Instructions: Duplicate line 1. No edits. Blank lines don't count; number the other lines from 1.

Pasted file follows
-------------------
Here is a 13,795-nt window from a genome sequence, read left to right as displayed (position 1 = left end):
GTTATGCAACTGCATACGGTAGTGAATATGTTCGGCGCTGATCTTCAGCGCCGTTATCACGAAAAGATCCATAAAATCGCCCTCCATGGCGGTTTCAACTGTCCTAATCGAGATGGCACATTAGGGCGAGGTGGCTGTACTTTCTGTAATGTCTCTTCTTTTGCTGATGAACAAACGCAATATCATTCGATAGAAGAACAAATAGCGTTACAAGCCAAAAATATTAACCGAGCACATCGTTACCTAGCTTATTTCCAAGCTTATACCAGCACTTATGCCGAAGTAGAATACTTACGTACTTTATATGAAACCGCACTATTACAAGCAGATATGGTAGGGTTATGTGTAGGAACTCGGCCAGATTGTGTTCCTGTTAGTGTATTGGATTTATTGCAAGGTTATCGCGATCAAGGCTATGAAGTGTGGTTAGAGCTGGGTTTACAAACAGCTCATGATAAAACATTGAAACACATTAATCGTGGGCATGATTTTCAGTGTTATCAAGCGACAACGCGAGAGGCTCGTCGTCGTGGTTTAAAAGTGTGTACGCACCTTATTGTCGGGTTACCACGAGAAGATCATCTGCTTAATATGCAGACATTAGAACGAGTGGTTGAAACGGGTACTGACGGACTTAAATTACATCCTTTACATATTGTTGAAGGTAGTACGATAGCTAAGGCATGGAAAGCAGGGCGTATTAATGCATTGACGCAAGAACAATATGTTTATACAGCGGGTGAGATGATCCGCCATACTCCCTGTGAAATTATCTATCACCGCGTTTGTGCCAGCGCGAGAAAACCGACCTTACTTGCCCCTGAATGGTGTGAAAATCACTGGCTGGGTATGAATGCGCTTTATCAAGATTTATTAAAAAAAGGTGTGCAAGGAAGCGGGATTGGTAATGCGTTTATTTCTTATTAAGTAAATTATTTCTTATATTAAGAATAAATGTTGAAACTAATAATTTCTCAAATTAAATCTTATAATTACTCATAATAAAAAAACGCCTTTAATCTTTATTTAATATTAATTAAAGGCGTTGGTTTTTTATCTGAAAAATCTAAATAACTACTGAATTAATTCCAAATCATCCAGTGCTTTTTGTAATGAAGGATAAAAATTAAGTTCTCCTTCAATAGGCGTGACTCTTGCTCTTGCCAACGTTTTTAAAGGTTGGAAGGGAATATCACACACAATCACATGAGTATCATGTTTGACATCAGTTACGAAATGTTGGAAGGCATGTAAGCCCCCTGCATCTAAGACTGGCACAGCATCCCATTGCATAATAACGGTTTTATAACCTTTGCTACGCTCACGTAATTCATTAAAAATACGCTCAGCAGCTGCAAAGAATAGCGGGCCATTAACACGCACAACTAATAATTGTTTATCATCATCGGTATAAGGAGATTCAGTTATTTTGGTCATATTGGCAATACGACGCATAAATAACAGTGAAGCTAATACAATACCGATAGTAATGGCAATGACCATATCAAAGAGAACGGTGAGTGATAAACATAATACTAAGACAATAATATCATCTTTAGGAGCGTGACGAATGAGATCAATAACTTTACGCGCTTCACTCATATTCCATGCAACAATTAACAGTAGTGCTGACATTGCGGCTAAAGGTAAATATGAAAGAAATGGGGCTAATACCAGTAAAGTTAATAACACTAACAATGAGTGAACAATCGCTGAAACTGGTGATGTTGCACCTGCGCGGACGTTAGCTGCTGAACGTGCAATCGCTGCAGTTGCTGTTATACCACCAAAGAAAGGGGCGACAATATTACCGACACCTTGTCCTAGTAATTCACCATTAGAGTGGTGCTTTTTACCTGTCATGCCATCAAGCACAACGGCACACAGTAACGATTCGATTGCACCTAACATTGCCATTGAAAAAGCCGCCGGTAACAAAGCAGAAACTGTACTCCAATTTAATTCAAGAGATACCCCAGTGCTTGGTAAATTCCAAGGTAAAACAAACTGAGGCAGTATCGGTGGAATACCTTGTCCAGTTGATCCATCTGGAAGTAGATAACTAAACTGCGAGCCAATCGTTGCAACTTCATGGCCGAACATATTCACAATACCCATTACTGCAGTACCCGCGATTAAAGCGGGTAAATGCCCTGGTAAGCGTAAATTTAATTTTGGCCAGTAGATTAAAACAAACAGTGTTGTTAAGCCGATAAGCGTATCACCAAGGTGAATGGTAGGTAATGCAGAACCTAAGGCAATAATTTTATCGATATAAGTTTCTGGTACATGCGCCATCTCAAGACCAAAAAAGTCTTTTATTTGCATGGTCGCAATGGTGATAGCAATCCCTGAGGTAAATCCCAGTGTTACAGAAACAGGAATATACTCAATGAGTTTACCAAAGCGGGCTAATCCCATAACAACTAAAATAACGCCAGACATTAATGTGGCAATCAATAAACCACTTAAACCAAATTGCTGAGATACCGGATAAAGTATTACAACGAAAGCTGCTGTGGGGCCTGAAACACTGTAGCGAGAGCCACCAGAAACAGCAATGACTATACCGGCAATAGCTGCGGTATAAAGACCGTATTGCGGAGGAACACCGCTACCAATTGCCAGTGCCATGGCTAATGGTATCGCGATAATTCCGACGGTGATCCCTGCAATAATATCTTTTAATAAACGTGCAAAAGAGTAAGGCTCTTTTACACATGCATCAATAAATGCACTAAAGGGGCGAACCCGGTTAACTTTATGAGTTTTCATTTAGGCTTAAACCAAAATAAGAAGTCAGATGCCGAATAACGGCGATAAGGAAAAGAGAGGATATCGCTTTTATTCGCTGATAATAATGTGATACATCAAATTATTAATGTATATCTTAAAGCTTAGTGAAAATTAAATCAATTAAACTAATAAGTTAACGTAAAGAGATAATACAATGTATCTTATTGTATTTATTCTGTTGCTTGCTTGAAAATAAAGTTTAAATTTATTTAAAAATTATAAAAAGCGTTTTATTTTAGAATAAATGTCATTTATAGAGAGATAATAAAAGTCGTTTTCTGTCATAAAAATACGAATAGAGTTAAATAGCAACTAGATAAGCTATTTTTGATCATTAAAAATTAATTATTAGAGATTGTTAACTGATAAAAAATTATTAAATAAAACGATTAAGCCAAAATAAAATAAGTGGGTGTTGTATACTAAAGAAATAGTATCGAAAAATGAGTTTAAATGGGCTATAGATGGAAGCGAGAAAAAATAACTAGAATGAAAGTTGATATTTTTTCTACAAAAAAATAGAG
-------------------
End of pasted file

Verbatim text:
Here is a 13,795-nt window from a genome sequence, read left to right as displayed (position 1 = left end):